Today's installment of campaign-related news items from across the country.
* The news isn't all bad for Jeb Bush: he picked up a notable endorsement yesterday from New Hampshire's Judd Gregg, a former two-term senator and two-term governor from the Granite State.
* Hillary Clinton will call today for equal treatment in sentencing for those convicted of using crack and powder cocaine. It's long been a priority for criminal-justice reform advocates.
* The editorial board of the New York Times is urging Chris Christie to end his presidential campaign. The New Jersey governor responded soon after that he's “not going anywhere.”
* Bernie Sanders has been eager to draw distinctions between his record and Hillary Clinton's on LGBT rights, but there were a couple of good reports this week on Sanders "evolving" over time on marriage equality, too.
* Speaking of the Vermont senator, a day after Clinton said she has concerns about capital punishment, though she doesn't support ending it altogether, Sanders said on the Senate floor yesterday, "I believe it is time for the United States of America to join almost every other Western, industrialized country on Earth in saying no to the death penalty."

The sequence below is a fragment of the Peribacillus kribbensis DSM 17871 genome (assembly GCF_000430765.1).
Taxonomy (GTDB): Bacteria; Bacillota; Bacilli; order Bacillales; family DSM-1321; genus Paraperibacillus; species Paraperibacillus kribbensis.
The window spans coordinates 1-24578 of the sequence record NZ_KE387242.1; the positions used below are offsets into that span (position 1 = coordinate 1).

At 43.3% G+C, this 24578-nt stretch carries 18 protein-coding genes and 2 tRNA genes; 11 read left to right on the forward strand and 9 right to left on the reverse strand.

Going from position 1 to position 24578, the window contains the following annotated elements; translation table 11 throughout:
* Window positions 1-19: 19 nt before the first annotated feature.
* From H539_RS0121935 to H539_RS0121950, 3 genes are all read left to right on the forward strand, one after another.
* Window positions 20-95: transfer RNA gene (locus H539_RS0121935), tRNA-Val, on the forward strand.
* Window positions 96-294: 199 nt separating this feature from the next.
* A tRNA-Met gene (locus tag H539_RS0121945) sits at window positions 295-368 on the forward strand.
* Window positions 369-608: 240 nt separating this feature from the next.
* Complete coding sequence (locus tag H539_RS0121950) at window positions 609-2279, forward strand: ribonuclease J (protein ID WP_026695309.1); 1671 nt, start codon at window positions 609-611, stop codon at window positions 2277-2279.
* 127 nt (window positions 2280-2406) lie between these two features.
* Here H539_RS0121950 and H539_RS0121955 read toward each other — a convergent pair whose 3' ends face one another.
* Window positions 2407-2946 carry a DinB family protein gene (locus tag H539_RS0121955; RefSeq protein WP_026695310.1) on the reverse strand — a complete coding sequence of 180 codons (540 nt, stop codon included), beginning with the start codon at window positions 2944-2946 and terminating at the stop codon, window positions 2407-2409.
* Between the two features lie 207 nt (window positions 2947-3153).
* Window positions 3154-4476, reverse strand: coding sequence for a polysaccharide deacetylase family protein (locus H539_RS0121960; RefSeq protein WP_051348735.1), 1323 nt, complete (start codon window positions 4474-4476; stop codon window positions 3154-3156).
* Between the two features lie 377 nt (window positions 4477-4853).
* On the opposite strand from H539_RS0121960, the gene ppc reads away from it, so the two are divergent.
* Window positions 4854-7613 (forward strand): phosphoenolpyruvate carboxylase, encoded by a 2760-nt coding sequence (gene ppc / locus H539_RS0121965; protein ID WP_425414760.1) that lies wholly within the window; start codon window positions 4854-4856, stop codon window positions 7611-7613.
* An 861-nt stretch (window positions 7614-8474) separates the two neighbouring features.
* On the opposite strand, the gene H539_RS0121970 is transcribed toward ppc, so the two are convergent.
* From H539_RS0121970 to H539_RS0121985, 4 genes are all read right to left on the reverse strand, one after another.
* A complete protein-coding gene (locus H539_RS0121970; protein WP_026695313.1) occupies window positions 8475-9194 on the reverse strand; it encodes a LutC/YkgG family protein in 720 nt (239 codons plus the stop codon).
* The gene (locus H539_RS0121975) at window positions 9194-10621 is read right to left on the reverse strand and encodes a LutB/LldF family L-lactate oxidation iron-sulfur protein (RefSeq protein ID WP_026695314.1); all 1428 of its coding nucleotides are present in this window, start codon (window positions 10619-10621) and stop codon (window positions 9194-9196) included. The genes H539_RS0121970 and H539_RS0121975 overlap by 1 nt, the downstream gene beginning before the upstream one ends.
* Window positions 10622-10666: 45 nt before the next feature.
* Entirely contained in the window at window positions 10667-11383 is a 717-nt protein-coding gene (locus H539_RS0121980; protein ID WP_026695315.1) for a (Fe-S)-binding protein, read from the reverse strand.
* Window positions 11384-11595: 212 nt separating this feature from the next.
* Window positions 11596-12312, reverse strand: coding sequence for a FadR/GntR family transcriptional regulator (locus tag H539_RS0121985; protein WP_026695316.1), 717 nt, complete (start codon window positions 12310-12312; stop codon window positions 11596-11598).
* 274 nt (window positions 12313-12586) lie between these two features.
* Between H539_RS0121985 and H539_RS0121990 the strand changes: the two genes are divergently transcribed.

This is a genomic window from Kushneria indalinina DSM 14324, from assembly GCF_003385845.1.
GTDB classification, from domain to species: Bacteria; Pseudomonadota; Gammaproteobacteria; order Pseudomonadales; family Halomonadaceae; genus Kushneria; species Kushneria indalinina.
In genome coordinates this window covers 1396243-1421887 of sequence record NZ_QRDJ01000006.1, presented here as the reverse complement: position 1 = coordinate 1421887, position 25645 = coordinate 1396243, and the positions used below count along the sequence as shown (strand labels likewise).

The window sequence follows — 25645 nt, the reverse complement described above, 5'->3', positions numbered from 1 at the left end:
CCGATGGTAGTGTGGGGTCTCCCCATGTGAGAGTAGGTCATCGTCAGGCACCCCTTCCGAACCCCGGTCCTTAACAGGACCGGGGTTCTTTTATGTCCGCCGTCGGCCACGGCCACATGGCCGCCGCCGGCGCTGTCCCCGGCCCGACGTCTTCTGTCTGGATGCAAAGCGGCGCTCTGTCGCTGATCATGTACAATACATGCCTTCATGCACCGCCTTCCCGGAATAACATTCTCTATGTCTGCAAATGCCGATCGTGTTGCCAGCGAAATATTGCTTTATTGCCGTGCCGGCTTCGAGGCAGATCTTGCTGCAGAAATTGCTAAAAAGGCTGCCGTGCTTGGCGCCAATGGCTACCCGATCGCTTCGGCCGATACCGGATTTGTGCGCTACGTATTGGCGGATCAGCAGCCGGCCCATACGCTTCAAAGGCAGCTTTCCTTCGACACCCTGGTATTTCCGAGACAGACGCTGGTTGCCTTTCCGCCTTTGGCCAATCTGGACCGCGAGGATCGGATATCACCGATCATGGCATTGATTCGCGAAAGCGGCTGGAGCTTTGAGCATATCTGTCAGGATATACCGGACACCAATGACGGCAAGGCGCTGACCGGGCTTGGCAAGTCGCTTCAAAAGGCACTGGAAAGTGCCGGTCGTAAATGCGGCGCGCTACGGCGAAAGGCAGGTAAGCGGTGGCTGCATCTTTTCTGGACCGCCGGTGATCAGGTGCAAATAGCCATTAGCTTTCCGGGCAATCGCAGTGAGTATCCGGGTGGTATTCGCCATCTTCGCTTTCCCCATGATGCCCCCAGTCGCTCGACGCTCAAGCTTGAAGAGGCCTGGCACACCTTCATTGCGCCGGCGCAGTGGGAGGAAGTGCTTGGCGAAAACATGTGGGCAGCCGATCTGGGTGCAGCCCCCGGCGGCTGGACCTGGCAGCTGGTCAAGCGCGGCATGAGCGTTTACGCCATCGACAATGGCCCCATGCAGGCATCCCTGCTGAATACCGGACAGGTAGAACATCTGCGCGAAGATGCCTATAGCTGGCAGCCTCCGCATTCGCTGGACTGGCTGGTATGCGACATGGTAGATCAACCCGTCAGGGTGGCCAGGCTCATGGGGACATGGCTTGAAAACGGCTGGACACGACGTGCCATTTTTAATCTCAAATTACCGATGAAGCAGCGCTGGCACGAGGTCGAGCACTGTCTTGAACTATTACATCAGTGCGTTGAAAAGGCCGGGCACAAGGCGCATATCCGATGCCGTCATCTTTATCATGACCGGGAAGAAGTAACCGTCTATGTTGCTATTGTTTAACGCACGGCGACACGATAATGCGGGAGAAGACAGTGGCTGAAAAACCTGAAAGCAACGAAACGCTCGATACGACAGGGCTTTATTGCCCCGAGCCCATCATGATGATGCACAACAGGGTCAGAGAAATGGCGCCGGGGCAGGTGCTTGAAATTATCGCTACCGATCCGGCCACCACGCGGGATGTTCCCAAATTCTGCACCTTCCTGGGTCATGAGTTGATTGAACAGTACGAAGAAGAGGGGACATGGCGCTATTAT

* In North Carolina, PPP shows a competitive gubernatorial race taking shape, with state Attorney General Roy Cooper (D) actually leading incumbent Gov. Pat McCrory (R) in a hypothetical match-up, 44% to 43%.
* The same poll found former state Rep. Deborah Ross (D), a progressive champion in the state, trailing incumbent Sen. Richard Burr (R) by only four points, 43% to 39%.
* And in Florida's competitive Democratic Senate primary, much of the Democratic establishment is rallying behind Rep. Patrick Murphy, who picked up endorsements yesterday from sitting Sens. Tim Kaine (D-Va.), Brian Schatz (D-Hawaii), Sheldon Whitehouse (D-R.I.), and Martin Heinrich (D-N.M.).